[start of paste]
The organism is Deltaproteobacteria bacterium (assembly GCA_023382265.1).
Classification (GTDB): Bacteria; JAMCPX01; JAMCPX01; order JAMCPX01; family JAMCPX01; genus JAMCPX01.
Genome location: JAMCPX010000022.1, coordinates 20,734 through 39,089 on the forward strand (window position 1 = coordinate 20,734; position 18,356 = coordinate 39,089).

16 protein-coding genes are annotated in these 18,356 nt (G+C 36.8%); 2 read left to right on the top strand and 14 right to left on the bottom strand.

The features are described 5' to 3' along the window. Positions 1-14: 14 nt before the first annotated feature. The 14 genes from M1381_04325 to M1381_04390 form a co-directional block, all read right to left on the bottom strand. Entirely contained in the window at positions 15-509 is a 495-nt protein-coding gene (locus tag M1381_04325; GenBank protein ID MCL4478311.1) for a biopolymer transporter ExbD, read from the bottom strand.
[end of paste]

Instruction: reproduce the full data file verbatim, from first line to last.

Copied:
The organism is Deltaproteobacteria bacterium (assembly GCA_023382265.1).
Classification (GTDB): Bacteria; JAMCPX01; JAMCPX01; order JAMCPX01; family JAMCPX01; genus JAMCPX01.
Genome location: JAMCPX010000022.1, coordinates 20,734 through 39,089 on the forward strand (window position 1 = coordinate 20,734; position 18,356 = coordinate 39,089).

16 protein-coding genes are annotated in these 18,356 nt (G+C 36.8%); 2 read left to right on the top strand and 14 right to left on the bottom strand.

The features are described 5' to 3' along the window. Positions 1-14: 14 nt before the first annotated feature. The 14 genes from M1381_04325 to M1381_04390 form a co-directional block, all read right to left on the bottom strand. Entirely contained in the window at positions 15-509 is a 495-nt protein-coding gene (locus tag M1381_04325; GenBank protein ID MCL4478311.1) for a biopolymer transporter ExbD, read from the bottom strand.